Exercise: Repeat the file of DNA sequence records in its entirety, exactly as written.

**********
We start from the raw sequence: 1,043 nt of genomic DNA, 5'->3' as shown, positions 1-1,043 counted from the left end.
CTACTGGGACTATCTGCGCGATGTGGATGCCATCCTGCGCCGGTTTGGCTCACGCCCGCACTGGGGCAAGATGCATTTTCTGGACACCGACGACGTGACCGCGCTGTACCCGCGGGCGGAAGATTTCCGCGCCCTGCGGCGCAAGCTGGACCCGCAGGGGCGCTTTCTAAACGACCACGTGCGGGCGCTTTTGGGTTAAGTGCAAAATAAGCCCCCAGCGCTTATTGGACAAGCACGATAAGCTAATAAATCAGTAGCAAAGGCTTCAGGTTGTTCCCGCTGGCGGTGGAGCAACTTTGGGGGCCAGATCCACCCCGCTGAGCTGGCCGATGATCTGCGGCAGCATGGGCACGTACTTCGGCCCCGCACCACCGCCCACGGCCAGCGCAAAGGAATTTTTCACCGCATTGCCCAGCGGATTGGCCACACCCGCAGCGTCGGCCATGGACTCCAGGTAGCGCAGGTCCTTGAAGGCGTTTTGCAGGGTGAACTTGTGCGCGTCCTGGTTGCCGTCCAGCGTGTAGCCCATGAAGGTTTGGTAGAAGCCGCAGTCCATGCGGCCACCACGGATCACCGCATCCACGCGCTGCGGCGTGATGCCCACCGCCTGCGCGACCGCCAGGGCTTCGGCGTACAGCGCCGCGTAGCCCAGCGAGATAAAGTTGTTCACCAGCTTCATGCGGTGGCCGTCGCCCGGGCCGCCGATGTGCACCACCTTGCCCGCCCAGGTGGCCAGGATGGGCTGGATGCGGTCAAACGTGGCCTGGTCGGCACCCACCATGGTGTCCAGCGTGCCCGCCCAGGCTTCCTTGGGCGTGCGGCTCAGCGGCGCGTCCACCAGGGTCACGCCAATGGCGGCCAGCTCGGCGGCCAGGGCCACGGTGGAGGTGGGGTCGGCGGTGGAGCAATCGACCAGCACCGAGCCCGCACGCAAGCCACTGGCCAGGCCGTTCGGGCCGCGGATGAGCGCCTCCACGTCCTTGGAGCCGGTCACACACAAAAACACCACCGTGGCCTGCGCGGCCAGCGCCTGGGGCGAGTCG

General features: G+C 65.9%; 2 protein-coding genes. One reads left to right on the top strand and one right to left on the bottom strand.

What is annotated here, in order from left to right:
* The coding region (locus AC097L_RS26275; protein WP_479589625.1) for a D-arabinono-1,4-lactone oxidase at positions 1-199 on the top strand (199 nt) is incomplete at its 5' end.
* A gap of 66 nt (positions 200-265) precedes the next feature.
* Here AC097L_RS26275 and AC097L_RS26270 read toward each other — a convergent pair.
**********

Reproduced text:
We start from the raw sequence: 1,043 nt of genomic DNA, 5'->3' as shown, positions 1-1,043 counted from the left end.
CTACTGGGACTATCTGCGCGATGTGGATGCCATCCTGCGCCGGTTTGGCTCACGCCCGCACTGGGGCAAGATGCATTTTCTGGACACCGACGACGTGACCGCGCTGTACCCGCGGGCGGAAGATTTCCGCGCCCTGCGGCGCAAGCTGGACCCGCAGGGGCGCTTTCTAAACGACCACGTGCGGGCGCTTTTGGGTTAAGTGCAAAATAAGCCCCCAGCGCTTATTGGACAAGCACGATAAGCTAATAAATCAGTAGCAAAGGCTTCAGGTTGTTCCCGCTGGCGGTGGAGCAACTTTGGGGGCCAGATCCACCCCGCTGAGCTGGCCGATGATCTGCGGCAGCATGGGCACGTACTTCGGCCCCGCACCACCGCCCACGGCCAGCGCAAAGGAATTTTTCACCGCATTGCCCAGCGGATTGGCCACACCCGCAGCGTCGGCCATGGACTCCAGGTAGCGCAGGTCCTTGAAGGCGTTTTGCAGGGTGAACTTGTGCGCGTCCTGGTTGCCGTCCAGCGTGTAGCCCATGAAGGTTTGGTAGAAGCCGCAGTCCATGCGGCCACCACGGATCACCGCATCCACGCGCTGCGGCGTGATGCCCACCGCCTGCGCGACCGCCAGGGCTTCGGCGTACAGCGCCGCGTAGCCCAGCGAGATAAAGTTGTTCACCAGCTTCATGCGGTGGCCGTCGCCCGGGCCGCCGATGTGCACCACCTTGCCCGCCCAGGTGGCCAGGATGGGCTGGATGCGGTCAAACGTGGCCTGGTCGGCACCCACCATGGTGTCCAGCGTGCCCGCCCAGGCTTCCTTGGGCGTGCGGCTCAGCGGCGCGTCCACCAGGGTCACGCCAATGGCGGCCAGCTCGGCGGCCAGGGCCACGGTGGAGGTGGGGTCGGCGGTGGAGCAATCGACCAGCACCGAGCCCGCACGCAAGCCACTGGCCAGGCCGTTCGGGCCGCGGATGAGCGCCTCCACGTCCTTGGAGCCGGTCACACACAAAAACACCACCGTGGCCTGCGCGGCCAGCGCCTGGGGCGAGTCG

General features: G+C 65.9%; 2 protein-coding genes. One reads left to right on the top strand and one right to left on the bottom strand.

What is annotated here, in order from left to right:
* The coding region (locus AC097L_RS26275; protein WP_479589625.1) for a D-arabinono-1,4-lactone oxidase at positions 1-199 on the top strand (199 nt) is incomplete at its 5' end.
* A gap of 66 nt (positions 200-265) precedes the next feature.
* Here AC097L_RS26275 and AC097L_RS26270 read toward each other — a convergent pair.